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Old 04-14-2005, 10:36 AM   #11
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nope. ceramic media is a hotbed for nitrates. Its basically the same reason people don't use wet/drys anymore. Your live rock will provide the biological needed.

I use a half (or sometimes much less) a load of carbon in my canister. It works so well that my skimmer all but stops working! I am slowly trying to move away from carbon all together, But I think I need another 20 lbs of Live Rock to do it successfully.

To do a canister right, you need to use less media and clean it much more often than you would a fresh water tank.

I would recommend at least taken a look at canisters. IMO they work very well in the saltwater aquarium.
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Hardware: 37 gallon SW tank and stand by Oceanic Systems, Magnum 350 Pro Canister Filter (half carbon), CPR Bak Pak 2R skimmer, Maxijet 1200 Powerhead, RenaCal 150 W heater, Compact fluorescent lights with moonlights. 40 lbs of liverock, 3" sand bed.

Software:2 Tank-Raised Ocellaris Clowns, 1 Purple Firefish, 1 Electric Orange hermit crab, 18 Blue Legged hermit crabs, 8 or so Nassarius snails, Xenia, Blue, green, and Green Striped Mushrooms.

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Old 04-14-2005, 10:59 AM   #12
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RocketSeason: You said the ceramic media is a hotbed for nitrate, are you saying this applies to all types of media? I have two types of media, a coarse media which are ceramic rings and the smoother ceramic pellets that is porous for bacteria colonization. I can see the coarse media being a hotbed for nitrate because its function is to trap large debris. But the biological media should have similar function to LR. So should I be removing the coarser media only?

If I start taking out the ceramic media from my canister, how do I know how much to take out.
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Old 04-14-2005, 11:21 AM   #13
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Ceramic media is sorta like a form of mechanical filtration. It traps detris and that is eventually broken down by bacteria, that bacteria that feeds on the gunk is good stuff, but the rotting food and debris is still trapped in there, making amonia and eventually nitrates.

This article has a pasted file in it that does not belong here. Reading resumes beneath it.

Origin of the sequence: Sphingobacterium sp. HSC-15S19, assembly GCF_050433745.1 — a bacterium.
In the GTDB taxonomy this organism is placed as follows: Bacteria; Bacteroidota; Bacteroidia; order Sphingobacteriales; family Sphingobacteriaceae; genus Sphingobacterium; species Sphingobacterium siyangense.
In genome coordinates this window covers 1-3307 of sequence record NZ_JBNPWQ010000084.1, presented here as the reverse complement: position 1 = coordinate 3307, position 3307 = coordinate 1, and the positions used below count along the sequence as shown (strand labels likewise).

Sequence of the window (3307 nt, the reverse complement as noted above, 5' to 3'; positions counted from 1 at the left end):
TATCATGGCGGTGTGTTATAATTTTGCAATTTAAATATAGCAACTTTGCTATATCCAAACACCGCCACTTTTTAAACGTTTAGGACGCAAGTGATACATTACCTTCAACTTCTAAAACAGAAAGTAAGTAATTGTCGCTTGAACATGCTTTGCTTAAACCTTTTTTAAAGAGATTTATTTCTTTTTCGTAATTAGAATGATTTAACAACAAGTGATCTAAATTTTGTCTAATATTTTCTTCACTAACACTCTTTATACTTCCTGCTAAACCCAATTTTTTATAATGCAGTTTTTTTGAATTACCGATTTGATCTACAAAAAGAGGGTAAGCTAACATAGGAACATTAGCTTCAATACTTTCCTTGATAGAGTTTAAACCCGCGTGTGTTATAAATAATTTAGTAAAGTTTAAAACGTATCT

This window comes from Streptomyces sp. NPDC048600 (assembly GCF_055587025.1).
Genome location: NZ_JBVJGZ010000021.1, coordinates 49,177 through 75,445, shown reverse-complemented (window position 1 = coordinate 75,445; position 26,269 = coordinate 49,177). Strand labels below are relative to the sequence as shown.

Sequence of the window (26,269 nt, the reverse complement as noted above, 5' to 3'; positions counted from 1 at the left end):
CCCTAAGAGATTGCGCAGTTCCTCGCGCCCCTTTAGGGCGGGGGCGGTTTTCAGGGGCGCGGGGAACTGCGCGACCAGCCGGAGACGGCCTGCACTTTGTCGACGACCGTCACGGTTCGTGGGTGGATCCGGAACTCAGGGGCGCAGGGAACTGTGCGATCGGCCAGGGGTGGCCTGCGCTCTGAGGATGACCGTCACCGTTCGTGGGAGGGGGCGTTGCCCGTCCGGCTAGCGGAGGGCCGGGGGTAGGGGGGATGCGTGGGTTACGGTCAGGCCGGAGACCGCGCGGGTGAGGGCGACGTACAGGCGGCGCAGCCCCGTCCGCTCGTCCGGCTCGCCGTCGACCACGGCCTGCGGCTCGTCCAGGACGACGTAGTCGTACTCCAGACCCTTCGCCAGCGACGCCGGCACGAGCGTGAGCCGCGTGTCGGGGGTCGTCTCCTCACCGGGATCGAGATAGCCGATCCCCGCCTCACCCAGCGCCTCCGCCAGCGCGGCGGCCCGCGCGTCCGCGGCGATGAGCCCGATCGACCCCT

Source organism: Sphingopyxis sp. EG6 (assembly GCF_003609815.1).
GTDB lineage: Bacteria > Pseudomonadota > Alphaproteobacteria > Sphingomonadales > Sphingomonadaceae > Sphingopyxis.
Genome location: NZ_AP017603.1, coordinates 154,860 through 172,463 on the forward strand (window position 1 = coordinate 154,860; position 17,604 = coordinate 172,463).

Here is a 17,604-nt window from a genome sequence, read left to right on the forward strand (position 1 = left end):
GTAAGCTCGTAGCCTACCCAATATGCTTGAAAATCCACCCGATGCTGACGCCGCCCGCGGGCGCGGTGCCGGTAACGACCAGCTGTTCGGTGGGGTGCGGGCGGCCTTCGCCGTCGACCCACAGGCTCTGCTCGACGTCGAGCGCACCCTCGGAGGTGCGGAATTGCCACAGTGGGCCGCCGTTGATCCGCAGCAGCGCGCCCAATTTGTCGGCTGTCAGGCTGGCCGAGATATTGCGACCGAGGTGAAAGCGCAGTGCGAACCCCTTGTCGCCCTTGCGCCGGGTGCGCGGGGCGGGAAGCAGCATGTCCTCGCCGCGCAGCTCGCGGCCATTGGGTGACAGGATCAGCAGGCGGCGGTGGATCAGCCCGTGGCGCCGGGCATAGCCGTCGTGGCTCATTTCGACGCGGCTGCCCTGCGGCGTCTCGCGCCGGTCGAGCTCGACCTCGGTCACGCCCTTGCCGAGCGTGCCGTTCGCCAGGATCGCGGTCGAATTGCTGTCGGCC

Carbon removes alot of the impurities from that gunk. so its a better choice right away, however, it does have a "saturation point" and it will stop working. then you are just collecting more gunk in your system which is slowly being broken down by good Bacteria.

The "Ideal" way to do it is to let your LR do all of your biological filtration and let your skimmer remove the gunk floating around in the water. I make sure to clean the collection sleeve in my canister thoroughly. I think that collection sleeves are very important. they collect allot of the really big stuff that can gunk up your system fast. Theses should be cleaned often to remove the waste from your system.
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Hardware: 37 gallon SW tank and stand by Oceanic Systems, Magnum 350 Pro Canister Filter (half carbon), CPR Bak Pak 2R skimmer, Maxijet 1200 Powerhead, RenaCal 150 W heater, Compact fluorescent lights with moonlights. 40 lbs of liverock, 3" sand bed.

Software:2 Tank-Raised Ocellaris Clowns, 1 Purple Firefish, 1 Electric Orange hermit crab, 18 Blue Legged hermit crabs, 8 or so Nassarius snails, Xenia, Blue, green, and Green Striped Mushrooms.

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Old 04-14-2005, 08:43 PM   #14
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If liverock is the way the to go then I'm wondering if this claim by one of the people on ebay selling liverock is true, "Don't forget that to grow a strong purple coralline algae (purple, green and red rock growth) you must have the necessary lighting consisting of 4watts per gallon of water as a rule of thumb and necessary trace elements of Iodine, Strontium, Molybdenum and liquid Calcium! These are the big trick all the true reef and saltwater hobbyists growing extremely beautiful live rock are doing and understand! "